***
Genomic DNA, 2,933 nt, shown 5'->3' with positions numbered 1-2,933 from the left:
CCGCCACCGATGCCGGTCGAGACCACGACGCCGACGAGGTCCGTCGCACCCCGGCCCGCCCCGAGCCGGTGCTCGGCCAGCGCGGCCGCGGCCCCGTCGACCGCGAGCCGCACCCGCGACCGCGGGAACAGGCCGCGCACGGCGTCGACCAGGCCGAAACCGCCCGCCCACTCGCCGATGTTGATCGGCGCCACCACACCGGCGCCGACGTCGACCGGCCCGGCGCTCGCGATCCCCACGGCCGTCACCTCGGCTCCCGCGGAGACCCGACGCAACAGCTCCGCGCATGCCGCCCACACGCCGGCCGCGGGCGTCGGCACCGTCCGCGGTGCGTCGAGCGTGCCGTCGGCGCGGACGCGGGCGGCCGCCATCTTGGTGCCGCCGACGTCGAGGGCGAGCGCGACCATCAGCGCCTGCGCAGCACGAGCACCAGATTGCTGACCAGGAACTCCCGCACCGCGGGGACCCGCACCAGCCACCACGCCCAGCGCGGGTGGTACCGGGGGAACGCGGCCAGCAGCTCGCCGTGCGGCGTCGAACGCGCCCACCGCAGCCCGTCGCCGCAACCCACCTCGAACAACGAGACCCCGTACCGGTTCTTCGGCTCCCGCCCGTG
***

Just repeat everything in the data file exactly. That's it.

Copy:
Genomic DNA, 2,933 nt, shown 5'->3' with positions numbered 1-2,933 from the left:
CCGCCACCGATGCCGGTCGAGACCACGACGCCGACGAGGTCCGTCGCACCCCGGCCCGCCCCGAGCCGGTGCTCGGCCAGCGCGGCCGCGGCCCCGTCGACCGCGAGCCGCACCCGCGACCGCGGGAACAGGCCGCGCACGGCGTCGACCAGGCCGAAACCGCCCGCCCACTCGCCGATGTTGATCGGCGCCACCACACCGGCGCCGACGTCGACCGGCCCGGCGCTCGCGATCCCCACGGCCGTCACCTCGGCTCCCGCGGAGACCCGACGCAACAGCTCCGCGCATGCCGCCCACACGCCGGCCGCGGGCGTCGGCACCGTCCGCGGTGCGTCGAGCGTGCCGTCGGCGCGGACGCGGGCGGCCGCCATCTTGGTGCCGCCGACGTCGAGGGCGAGCGCGACCATCAGCGCCTGCGCAGCACGAGCACCAGATTGCTGACCAGGAACTCCCGCACCGCGGGGACCCGCACCAGCCACCACGCCCAGCGCGGGTGGTACCGGGGGAACGCGGCCAGCAGCTCGCCGTGCGGCGTCGAACGCGCCCACCGCAGCCCGTCGCCGCAACCCACCTCGAACAACGAGACCCCGTACCGGTTCTTCGGCTCCCGCCCGTG